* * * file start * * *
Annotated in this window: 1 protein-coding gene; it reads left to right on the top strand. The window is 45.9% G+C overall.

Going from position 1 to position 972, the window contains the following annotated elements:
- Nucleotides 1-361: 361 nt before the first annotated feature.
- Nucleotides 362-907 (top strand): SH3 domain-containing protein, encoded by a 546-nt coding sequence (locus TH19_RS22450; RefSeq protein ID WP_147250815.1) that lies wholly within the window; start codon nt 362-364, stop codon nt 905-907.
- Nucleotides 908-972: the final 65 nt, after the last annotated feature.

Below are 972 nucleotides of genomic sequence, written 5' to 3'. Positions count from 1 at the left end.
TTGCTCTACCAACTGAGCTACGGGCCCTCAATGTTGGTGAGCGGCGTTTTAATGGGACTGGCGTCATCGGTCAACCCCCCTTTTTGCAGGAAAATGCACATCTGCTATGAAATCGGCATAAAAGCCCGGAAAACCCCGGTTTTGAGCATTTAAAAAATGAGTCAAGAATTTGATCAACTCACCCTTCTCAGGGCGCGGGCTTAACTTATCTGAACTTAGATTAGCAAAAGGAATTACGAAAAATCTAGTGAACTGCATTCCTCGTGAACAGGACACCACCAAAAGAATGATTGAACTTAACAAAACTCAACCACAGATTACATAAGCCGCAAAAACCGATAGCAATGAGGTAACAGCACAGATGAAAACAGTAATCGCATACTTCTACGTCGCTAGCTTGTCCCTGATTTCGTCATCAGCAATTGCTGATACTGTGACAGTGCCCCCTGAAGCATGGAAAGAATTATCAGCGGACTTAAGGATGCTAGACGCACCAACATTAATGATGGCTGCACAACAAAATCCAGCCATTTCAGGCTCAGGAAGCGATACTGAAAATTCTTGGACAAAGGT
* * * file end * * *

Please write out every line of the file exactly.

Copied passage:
Annotated in this window: 1 protein-coding gene; it reads left to right on the top strand. The window is 45.9% G+C overall.

Going from position 1 to position 972, the window contains the following annotated elements:
- Nucleotides 1-361: 361 nt before the first annotated feature.
- Nucleotides 362-907 (top strand): SH3 domain-containing protein, encoded by a 546-nt coding sequence (locus TH19_RS22450; RefSeq protein ID WP_147250815.1) that lies wholly within the window; start codon nt 362-364, stop codon nt 905-907.
- Nucleotides 908-972: the final 65 nt, after the last annotated feature.

Below are 972 nucleotides of genomic sequence, written 5' to 3'. Positions count from 1 at the left end.
TTGCTCTACCAACTGAGCTACGGGCCCTCAATGTTGGTGAGCGGCGTTTTAATGGGACTGGCGTCATCGGTCAACCCCCCTTTTTGCAGGAAAATGCACATCTGCTATGAAATCGGCATAAAAGCCCGGAAAACCCCGGTTTTGAGCATTTAAAAAATGAGTCAAGAATTTGATCAACTCACCCTTCTCAGGGCGCGGGCTTAACTTATCTGAACTTAGATTAGCAAAAGGAATTACGAAAAATCTAGTGAACTGCATTCCTCGTGAACAGGACACCACCAAAAGAATGATTGAACTTAACAAAACTCAACCACAGATTACATAAGCCGCAAAAACCGATAGCAATGAGGTAACAGCACAGATGAAAACAGTAATCGCATACTTCTACGTCGCTAGCTTGTCCCTGATTTCGTCATCAGCAATTGCTGATACTGTGACAGTGCCCCCTGAAGCATGGAAAGAATTATCAGCGGACTTAAGGATGCTAGACGCACCAACATTAATGATGGCTGCACAACAAAATCCAGCCATTTCAGGCTCAGGAAGCGATACTGAAAATTCTTGGACAAAGGT